Hacking Epidemic: How to Fight Back
If you're an Evernote user you likely know the note-taking service was hacked and this past weekend the company had to reset the passwords for all of its 50 million users.
The breach seems part of an epidemic--in recent weeks stories companies falling prey to hackers have filled the news. But it's not just big name brands that have to worry; little guys make good targets, too.
Here's what you need to know.
The Back Story
A slew of media outlets have been hacked. Twitter was breached, and attackers made off with the usernames, email addresses, session tokens, and encrypted or salted versions of passwords of about 250,000 users. And Hackers infiltrated customer service SaaS provider Zendesk, which had to announce that three of its prominent customers--Twitter, Pinterest, and Tumblr--were all compromised.
Facebook, Apple, Microsoft and Twitter all also recently fell victim to hackers--Chinese, Eastern European or otherwise--that rely on vulnerabilities in Java so if an employee using an outdated version of the browser plug-in visits a site loaded with malware and is unknowingly infected, hackers can follow them back to their company networks, snoop around, and cause all sorts of trouble.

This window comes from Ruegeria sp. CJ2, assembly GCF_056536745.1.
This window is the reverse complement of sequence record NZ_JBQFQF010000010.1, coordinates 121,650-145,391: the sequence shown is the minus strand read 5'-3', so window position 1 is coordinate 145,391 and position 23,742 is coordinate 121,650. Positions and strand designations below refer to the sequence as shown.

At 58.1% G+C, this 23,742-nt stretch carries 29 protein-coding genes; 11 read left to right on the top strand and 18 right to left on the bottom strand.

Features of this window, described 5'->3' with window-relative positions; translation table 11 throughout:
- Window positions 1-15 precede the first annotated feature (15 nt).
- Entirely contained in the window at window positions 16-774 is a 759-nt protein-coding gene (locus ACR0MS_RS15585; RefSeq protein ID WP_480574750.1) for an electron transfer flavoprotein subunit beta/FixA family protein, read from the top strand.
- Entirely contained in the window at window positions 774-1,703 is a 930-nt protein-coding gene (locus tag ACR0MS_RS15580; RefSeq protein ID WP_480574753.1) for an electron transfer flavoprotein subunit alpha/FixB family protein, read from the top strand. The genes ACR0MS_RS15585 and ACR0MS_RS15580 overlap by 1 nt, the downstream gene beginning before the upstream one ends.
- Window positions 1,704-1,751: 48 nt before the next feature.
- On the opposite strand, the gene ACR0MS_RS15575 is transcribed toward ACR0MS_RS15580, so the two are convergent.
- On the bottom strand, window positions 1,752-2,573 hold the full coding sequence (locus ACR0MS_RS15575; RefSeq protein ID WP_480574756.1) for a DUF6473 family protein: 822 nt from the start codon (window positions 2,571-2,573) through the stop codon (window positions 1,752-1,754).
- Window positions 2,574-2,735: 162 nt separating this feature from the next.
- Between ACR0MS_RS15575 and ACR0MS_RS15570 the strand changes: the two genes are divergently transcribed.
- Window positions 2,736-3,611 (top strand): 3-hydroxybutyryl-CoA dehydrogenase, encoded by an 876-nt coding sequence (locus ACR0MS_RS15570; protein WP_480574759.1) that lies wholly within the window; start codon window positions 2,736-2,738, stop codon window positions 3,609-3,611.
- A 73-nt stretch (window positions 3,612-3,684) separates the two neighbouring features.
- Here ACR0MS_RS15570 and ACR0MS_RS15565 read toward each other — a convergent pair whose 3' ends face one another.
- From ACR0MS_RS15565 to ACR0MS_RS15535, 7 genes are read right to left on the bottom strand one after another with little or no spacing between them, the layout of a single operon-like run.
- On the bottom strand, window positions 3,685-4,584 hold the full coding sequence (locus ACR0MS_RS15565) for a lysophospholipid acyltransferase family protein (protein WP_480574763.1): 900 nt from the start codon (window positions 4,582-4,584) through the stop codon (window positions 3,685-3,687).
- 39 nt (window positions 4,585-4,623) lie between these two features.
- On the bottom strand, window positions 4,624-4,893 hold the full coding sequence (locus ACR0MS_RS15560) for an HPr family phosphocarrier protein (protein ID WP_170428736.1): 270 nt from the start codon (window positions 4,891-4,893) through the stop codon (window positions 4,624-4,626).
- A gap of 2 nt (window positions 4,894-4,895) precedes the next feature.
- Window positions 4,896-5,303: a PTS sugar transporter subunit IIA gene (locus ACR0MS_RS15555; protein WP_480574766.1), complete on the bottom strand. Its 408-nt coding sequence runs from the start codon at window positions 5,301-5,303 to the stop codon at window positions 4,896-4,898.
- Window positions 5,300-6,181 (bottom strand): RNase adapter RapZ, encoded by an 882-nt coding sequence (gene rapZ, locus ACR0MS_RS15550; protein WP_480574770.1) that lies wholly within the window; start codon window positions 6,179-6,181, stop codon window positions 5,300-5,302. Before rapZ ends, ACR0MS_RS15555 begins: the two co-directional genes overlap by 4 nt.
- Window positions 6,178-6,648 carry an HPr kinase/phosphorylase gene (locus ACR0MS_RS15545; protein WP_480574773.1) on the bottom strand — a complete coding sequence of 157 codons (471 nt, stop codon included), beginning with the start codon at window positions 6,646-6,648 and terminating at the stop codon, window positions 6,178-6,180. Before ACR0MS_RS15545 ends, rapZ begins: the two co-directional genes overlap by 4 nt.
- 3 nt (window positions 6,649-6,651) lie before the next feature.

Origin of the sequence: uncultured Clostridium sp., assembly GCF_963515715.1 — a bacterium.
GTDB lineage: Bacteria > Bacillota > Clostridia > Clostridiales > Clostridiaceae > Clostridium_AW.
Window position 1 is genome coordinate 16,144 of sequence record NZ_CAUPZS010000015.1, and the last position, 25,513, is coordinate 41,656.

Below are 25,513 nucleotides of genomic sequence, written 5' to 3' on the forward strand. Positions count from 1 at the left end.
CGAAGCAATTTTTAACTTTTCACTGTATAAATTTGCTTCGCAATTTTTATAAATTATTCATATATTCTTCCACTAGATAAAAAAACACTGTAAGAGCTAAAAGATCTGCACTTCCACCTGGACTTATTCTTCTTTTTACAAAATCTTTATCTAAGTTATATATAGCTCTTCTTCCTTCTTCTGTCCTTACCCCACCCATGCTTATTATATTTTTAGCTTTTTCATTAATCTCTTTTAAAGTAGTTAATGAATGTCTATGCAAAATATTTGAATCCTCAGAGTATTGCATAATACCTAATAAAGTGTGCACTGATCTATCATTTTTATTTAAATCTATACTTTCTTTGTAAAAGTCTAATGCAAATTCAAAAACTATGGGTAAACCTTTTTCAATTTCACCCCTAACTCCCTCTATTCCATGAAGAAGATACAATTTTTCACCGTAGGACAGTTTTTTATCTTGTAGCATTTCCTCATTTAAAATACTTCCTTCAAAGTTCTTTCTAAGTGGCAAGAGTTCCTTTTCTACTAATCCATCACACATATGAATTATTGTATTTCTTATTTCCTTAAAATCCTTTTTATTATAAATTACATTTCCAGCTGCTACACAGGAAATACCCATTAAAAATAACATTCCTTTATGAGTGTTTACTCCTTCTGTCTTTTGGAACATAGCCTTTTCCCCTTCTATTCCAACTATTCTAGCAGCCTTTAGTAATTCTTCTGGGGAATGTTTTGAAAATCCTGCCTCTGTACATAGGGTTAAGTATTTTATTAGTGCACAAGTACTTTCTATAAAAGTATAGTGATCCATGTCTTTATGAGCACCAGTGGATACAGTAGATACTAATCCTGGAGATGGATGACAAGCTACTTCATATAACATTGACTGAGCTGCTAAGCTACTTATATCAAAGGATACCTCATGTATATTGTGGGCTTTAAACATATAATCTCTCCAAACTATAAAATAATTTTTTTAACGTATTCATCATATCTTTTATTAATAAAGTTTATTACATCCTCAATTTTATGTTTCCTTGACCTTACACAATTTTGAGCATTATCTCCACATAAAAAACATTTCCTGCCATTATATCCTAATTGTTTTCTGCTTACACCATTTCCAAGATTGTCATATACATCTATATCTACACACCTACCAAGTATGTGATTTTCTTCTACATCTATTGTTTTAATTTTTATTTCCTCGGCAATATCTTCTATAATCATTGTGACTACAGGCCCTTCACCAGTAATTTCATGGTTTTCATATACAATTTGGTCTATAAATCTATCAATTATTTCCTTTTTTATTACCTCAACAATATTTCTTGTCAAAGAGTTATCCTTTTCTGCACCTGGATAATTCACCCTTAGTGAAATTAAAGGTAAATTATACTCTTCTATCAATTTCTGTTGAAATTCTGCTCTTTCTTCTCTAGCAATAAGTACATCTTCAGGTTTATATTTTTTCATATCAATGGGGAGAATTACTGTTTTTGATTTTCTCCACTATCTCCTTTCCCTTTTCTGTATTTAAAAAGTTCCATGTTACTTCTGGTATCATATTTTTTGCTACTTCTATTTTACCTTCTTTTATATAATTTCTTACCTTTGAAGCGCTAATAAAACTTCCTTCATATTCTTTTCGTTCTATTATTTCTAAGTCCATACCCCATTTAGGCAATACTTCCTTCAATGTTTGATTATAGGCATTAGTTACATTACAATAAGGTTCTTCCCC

And then there's always hacked Twitter accounts to consider. Hijackers recently took over Burger King's and Jeep's accounts, along with those of media outlets MTV and BET. Malefactors are able to cause a ruckus by posting on behalf of companies by figuring out the Twitter passwords employees are using. They do this by luring them to what look to be legitimate sites and tricking them to hand over log-in credentials companies may use on more than one site (a no-no in the realm of security).
A CTO Gives Advice
One company, Cinchcast, says it avoids these pitfalls because its platform eschews Java, doesn't rely on any browser plug-ins, uses HTML5 instead of Flash, and employs two-factor authentication when adaptive authentication calls for it.
The large-scale conference call company, which can handle thousands of people on a call at a time, says keeping bad guys out of calls is of the utmost importance, considering some of these meetings involve discussing sensitive and proprietary financial information.
But just what are two-factor and adaptive authentication?
"Two-factor authentication is a type of authentication that consists of two factors--something that you know, like a password and something that you have, which can be an object like a phone or a physical token," says Cinchcast CTO Dr. Aleksandr Yampolskiy. An example would be how Google's two-factor authentication will text a code to your phone that you need to enter along with a password to access your account. Another is the Yubikey, a little thing resembling a USB stick that you plug into your PC to prove your identity when you try to access online accounts.
The problem when it comes to SMBs deploying two-factor authentication on their consumer-facing websites, Yampolskiy says, is they worry doing so will add friction that will alienate users. On e-commerce sites, for example, adding an extra step might reduce conversion rates, or on Twitter it might discourage people from tweeting.
Speaking of Twitter, the micro-blogging site is rumored to be looking at offering two-factor authentication because of all the security snafus it's seen lately. But even if it does, some experts believe nobody will use the added security because any little bit of extra work turns people off.